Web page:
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I've seen some code using anonymous immediate-called function for encapsulation look like this

(function(){
    var ABC = ...

    function XYZ(){
        ....
    }
})();

Are ABC or XYZ() completely inaccessible (through script injection/hijack)?

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2 Answers 2

up vote 0 down vote accepted

In the sample you provided the variable and function are completely inaccessible out of the self-invoked function scope

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An object O is "completely inaccessible" in a scope once the scope has 0 variables referring to either

  • the object itself
  • any object that O is a descendant property of
  • a function that has closed over either of the above

In this case, none of the above are available: you do not have a reference to the contents of ABC outside the scope of the IIFE, and you do not have a reference to any objects it is a property of. This means it is now inaccessible. However, if you were to close over ABC with XYZ, and return XYZ, it is now possible to access ABC through XYZ:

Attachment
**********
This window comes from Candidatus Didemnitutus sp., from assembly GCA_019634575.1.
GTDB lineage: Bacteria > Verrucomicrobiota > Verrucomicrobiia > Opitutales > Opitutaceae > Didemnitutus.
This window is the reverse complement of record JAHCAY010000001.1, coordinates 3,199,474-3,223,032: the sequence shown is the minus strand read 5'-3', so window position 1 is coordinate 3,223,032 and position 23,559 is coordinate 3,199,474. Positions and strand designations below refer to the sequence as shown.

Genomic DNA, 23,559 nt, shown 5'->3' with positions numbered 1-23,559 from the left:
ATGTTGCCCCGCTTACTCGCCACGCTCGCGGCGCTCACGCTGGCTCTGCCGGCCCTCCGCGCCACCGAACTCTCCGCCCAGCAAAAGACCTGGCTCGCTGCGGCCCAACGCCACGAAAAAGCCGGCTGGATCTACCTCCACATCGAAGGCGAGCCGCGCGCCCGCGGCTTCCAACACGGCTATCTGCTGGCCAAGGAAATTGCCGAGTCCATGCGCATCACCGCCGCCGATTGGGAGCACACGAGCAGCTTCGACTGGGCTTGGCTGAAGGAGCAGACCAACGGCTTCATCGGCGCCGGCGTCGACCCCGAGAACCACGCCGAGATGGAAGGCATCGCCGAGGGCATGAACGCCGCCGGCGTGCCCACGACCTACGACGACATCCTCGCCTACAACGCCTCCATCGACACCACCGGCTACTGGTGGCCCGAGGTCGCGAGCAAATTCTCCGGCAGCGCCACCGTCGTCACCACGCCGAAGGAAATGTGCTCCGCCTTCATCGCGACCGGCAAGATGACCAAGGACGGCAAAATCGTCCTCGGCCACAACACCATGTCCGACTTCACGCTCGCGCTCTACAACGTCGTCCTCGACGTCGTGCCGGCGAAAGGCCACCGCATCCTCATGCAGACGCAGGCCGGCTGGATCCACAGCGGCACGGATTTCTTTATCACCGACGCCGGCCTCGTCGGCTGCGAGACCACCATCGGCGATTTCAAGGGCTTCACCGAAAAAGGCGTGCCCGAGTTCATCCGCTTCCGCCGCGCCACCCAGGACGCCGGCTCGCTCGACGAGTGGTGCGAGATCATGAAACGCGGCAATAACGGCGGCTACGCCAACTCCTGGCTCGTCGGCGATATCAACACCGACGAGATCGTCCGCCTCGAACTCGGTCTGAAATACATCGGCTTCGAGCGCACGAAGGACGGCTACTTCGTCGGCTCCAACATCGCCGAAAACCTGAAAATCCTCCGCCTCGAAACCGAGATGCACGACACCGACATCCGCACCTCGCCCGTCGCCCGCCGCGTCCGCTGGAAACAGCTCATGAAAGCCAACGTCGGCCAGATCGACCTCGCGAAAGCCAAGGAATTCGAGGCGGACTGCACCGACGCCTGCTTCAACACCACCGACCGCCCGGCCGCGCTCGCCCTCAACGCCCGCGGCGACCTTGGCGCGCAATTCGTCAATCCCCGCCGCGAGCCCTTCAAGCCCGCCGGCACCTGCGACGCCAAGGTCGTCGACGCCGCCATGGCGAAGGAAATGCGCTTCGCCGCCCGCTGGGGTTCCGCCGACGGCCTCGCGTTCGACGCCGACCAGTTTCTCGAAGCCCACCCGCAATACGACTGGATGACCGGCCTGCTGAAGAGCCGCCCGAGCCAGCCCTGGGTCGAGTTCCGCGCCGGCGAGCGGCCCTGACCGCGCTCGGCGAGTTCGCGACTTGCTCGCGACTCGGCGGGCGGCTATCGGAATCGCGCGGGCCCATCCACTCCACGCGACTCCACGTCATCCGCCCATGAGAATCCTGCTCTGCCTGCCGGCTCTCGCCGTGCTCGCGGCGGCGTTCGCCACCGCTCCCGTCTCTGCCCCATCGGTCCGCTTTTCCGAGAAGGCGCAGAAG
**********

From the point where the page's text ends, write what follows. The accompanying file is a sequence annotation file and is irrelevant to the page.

var outerXYZ = (function(){
    var ABC = "foo";

    function XYZ(){
        return ABC;
    }

    return XYZ;
})();

// no way to access ABC directly, but

var outerABC = outerXYZ();

The script injection/hijack part is too vague to answer meaningfully.

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Sorry didn't look what XYZ does. –  Jan Dvorak Dec 29 '12 at 14:30

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